It is often said that books set in a different time tell us more about the era it was written in than the era written about, this is true of ‘The Anubis Gates’.
Doyle the main protagonist is an prematurely aging academic in his mid-thirties whose specialist subject is 19th Century English Poets such as Coleridge and Byron. He is employed by the enigmatic millionaire Darrow for his knowledge of the period and utilising gaps in time travels back to London in 1805 to listen to a talk given by Coleridge.
Without spoiling too much of the plot Doyle is trapped in time and has to survive the harsh underworld of London, meeting beggar lords and mingling with the destitute.
The plot has several villains, the one I found to be the most disturbing is Horrabin, a grotesque caricature from a Punch and Judy show made flesh whose psychotic machinations are at the bequest of Doctor Romany a ‘Ka’ or doppelganger whose mission is to restore the Egyptian gods and to disrupt the time stream to make sure that Britain never rises to prominence.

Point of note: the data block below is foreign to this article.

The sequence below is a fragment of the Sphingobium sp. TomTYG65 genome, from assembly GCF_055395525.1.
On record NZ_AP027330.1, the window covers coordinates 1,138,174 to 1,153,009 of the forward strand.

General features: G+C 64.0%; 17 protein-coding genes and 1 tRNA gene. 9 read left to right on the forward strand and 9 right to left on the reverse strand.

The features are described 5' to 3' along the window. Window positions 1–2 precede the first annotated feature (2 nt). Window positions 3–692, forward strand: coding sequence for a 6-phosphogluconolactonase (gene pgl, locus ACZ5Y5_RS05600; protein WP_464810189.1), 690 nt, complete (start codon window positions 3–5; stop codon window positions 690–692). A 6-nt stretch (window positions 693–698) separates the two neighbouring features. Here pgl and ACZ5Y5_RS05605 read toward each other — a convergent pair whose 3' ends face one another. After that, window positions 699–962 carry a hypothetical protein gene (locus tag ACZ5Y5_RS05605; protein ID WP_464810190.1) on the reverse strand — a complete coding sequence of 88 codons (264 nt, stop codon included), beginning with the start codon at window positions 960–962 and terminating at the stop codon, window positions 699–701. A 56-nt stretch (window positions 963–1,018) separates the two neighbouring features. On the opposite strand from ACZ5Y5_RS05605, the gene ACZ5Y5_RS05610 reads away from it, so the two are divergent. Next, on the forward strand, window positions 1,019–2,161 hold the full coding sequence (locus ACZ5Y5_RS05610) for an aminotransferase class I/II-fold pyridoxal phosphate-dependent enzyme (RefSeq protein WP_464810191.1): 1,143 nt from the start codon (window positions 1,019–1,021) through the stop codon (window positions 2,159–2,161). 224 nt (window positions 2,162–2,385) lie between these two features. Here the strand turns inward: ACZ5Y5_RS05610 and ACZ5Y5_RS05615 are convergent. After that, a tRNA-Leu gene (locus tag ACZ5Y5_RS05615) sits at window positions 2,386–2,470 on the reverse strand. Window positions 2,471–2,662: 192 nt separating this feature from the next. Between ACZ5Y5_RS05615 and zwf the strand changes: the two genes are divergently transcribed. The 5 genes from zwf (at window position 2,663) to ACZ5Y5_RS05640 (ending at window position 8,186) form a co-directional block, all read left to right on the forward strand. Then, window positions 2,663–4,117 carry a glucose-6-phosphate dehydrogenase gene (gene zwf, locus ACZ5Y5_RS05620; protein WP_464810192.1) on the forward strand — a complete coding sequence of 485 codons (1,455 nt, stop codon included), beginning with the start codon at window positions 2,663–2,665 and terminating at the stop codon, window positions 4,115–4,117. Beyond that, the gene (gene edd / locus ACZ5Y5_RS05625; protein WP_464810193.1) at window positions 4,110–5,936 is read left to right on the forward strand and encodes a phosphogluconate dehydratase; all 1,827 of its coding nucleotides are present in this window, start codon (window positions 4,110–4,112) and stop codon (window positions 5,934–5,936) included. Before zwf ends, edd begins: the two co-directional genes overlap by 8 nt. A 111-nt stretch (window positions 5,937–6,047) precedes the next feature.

If the plot isn’t complicated enough then there is the dog faced man, a werewolf who can jump into people’s bodies until they grow too hairy forcing him to jump into another, leaving the hapless victim in the cast off's body.
I would recommend this book as good escapist fiction the author creates a surreal world where old, new and ancient combine and make something new. It is often cited as the creation of steam punk even though it is set in a London before the Industrial Revolution.
He weaves several plot lines making the novel fast paced and readible to the very end.Keywords: Tim Powers, The Anubis Gates’, Review, Steam punk
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